Most of us are visually oriented. We use sight for everything from finding to the grocery store, to picking the best produce, to recognizing our next-door neighbor, Ted. We cannot imagine how different the world would be without sight. Yet, for thousands of Americans, loss of vision is a reality.
According to the World Health Organization, about 75,000 Americans become blind each year. In the US, the leading causes of blindness in adults are:
- Macular degeneration
- Diabetic retinopathy
- Eye injuries
When you lose your vision, your whole life changes. You have to find new ways of doing the things you have always done. For example, you need to learn to get around without driving. You may no longer be able to work.
The Social Security Administration (SSA) offers disability benefits to those who are blind or visually impaired.
SSDI is available to those who have previously worked and paid Social Security taxes. The amount of time a person must have worked will depend on his or her age. SSI is available to disabled Americans who meet certain income limits, regardless of work history. To qualify for Social Security disability benefits, you must have a documented disability, and you must meet certain income guidelines. The income guidelines will depend on the amount of vision loss.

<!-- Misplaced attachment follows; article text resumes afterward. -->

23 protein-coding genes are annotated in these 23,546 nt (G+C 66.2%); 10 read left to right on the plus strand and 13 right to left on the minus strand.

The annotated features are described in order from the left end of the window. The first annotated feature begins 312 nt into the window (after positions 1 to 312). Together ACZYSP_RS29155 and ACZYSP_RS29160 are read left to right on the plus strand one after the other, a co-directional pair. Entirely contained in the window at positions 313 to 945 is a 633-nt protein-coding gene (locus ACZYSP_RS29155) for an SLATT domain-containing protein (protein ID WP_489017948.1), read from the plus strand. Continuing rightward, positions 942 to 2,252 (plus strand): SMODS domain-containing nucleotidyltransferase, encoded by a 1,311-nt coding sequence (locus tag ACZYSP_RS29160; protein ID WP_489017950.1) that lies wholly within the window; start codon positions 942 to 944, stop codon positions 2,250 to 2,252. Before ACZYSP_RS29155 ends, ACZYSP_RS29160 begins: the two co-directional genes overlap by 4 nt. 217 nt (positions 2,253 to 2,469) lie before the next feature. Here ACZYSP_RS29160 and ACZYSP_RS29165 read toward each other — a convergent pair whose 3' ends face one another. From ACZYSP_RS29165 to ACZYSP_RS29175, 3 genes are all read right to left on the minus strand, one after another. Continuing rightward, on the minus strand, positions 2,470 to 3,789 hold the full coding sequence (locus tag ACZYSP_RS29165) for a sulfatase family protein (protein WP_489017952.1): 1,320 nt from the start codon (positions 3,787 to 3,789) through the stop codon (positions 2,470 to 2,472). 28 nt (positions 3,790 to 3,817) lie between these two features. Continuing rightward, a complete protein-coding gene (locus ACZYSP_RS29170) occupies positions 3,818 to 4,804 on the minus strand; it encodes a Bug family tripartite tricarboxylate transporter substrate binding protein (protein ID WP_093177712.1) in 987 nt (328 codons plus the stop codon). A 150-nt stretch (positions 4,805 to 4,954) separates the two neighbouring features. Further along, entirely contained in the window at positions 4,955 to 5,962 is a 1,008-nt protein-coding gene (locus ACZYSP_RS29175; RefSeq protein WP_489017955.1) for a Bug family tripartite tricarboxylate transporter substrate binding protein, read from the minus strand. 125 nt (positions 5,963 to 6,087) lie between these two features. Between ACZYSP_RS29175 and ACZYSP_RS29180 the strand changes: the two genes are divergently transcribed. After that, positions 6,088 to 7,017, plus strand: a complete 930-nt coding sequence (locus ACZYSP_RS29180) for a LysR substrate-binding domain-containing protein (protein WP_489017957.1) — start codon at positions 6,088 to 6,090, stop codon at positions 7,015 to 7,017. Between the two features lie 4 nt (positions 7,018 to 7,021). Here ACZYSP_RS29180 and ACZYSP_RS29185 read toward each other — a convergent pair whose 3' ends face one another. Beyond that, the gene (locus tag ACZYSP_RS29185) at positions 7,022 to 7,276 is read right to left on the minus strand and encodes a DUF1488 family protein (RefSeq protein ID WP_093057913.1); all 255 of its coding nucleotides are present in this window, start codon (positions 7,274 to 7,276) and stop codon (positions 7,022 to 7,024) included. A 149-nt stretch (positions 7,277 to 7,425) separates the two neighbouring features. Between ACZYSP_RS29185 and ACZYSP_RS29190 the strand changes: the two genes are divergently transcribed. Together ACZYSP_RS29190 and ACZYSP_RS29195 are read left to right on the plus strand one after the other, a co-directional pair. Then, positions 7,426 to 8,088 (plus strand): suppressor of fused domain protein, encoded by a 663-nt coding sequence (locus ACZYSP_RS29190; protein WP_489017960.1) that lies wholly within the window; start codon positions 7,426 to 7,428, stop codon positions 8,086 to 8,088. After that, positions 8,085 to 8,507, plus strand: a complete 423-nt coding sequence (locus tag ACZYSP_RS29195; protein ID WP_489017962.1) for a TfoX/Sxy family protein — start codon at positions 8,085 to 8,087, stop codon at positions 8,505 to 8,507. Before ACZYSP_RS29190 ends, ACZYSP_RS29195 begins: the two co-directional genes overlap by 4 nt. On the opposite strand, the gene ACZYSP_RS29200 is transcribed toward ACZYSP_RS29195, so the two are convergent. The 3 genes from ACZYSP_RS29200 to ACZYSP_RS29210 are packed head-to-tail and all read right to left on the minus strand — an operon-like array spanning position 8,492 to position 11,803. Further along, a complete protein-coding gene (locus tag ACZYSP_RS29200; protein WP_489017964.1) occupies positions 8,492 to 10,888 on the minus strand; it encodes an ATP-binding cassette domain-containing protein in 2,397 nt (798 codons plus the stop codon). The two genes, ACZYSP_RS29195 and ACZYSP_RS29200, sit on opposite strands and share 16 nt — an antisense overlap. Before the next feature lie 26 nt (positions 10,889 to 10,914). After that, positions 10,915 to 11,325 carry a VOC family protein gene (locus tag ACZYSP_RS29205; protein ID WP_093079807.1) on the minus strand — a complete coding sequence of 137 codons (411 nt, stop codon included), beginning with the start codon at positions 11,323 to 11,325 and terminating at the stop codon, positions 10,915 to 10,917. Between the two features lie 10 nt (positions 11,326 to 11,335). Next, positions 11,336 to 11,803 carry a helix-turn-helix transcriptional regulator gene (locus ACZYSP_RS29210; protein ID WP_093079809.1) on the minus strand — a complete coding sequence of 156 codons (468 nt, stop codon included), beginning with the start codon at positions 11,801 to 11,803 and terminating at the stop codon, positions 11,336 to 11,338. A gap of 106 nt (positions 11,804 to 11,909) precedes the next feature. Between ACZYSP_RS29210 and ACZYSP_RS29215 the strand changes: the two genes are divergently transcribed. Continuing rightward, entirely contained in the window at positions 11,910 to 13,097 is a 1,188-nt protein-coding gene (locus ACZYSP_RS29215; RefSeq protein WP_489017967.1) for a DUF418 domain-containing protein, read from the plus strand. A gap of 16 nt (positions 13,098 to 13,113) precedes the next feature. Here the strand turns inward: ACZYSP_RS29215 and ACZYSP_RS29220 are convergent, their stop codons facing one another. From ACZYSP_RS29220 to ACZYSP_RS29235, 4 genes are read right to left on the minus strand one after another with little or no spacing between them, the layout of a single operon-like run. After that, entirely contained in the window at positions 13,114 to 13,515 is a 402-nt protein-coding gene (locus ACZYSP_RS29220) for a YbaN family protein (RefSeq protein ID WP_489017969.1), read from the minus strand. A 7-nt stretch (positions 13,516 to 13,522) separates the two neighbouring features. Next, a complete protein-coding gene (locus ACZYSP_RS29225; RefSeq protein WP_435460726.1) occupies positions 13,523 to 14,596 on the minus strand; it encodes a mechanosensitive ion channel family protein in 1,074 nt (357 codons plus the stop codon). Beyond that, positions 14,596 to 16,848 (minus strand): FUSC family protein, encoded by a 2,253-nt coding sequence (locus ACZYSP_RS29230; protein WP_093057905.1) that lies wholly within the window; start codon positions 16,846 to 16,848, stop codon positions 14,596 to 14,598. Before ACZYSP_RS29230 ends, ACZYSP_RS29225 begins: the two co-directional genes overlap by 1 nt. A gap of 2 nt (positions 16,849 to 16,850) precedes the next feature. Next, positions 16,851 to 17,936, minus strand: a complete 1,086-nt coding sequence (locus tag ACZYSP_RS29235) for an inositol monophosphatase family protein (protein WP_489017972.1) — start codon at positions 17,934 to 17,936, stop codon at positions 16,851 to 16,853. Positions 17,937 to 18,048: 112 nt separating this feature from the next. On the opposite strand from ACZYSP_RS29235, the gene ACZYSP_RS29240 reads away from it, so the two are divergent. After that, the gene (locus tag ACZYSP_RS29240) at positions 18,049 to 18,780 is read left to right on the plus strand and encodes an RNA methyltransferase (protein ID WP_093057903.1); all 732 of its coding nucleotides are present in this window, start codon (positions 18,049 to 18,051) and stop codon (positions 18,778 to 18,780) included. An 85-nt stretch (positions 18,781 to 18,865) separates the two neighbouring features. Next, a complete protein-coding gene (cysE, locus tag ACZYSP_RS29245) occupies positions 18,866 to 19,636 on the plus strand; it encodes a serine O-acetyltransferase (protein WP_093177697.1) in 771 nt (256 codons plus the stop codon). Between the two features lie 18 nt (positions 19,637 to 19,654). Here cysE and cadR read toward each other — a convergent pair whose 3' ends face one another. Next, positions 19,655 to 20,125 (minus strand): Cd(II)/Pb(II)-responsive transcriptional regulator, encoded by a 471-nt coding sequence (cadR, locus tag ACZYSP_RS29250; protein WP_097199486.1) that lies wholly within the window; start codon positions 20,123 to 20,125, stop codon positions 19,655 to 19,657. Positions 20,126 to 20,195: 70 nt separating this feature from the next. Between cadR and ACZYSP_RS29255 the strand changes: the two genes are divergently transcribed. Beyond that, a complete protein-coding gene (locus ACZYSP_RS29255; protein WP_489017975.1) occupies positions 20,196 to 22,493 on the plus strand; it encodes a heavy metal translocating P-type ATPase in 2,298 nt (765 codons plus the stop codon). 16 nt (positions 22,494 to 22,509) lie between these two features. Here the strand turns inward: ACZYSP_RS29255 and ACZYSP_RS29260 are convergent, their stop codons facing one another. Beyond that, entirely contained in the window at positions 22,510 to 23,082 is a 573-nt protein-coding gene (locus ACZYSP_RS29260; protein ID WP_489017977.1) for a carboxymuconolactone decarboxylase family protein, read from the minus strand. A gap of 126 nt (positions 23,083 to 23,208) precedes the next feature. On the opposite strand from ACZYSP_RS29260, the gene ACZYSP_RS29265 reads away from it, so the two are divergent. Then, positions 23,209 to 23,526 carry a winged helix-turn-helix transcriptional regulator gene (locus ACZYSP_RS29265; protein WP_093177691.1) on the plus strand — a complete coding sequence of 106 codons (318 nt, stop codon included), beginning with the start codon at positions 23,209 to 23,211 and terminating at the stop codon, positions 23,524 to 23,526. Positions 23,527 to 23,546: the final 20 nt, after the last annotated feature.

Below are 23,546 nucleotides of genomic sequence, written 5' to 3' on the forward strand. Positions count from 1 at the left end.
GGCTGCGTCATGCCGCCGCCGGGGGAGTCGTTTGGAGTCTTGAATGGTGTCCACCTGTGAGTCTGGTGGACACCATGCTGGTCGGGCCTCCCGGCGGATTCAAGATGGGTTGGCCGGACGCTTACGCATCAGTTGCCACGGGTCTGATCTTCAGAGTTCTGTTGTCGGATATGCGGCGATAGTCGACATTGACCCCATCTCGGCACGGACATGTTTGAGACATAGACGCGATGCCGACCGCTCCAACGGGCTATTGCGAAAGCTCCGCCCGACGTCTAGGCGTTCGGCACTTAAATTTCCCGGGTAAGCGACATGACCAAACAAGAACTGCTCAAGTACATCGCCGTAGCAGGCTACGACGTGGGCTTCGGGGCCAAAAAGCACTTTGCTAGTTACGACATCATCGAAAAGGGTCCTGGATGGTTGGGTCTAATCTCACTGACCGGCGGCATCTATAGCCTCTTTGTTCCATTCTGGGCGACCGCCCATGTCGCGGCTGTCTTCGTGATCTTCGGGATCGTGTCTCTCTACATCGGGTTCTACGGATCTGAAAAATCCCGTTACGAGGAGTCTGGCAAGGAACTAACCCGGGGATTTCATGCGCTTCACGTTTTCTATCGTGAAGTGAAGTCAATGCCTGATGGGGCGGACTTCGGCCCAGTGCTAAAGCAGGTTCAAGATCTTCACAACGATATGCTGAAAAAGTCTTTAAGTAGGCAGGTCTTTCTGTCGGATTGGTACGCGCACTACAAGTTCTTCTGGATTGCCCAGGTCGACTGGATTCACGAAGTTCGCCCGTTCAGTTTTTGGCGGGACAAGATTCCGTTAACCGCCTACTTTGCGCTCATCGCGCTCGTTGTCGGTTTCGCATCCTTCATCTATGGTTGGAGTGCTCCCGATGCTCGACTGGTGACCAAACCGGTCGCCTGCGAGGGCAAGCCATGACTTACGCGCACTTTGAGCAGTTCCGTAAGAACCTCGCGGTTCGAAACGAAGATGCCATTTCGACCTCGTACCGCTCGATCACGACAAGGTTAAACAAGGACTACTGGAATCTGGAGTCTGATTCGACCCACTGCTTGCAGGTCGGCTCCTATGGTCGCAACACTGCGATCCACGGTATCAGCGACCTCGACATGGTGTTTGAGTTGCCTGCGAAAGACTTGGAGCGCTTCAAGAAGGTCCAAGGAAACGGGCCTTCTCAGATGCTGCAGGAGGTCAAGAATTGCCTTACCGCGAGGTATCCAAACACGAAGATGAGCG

Are you legally blind?
The SSA defines “legally blind” as meeting one of the following conditions:
- 20/200 vision in the better eye after maximum correction
- A field of vision that is limited to 20 degrees or less at its widest point
Even those who are not legally blind may qualify for Social Security disability benefits.
You do not have to be “legally blind” to receive Social Security disability insurance (SSDI) or Supplemental Security Income (SSI). While the Social Security Administration does not have a listing for “low vision,” you may still qualify for Social Security disability benefits if you can show that your vision loss, combined with any other health problems, is serious enough to prevent you from working. You will have to have medical documentation of “low vision” and any other health problems, and you will have to prove exactly how your impairment prevents you from working.
We can help.
Not sure if you qualify? Our Philadelphia disability lawyers can help you through every step of the Social Security application process, from determining if you are eligible for SSDI, to filing an appeal. To schedule a free case evaluation, contact Mednick, Mezyk, and Kredo at 888-807-WORK.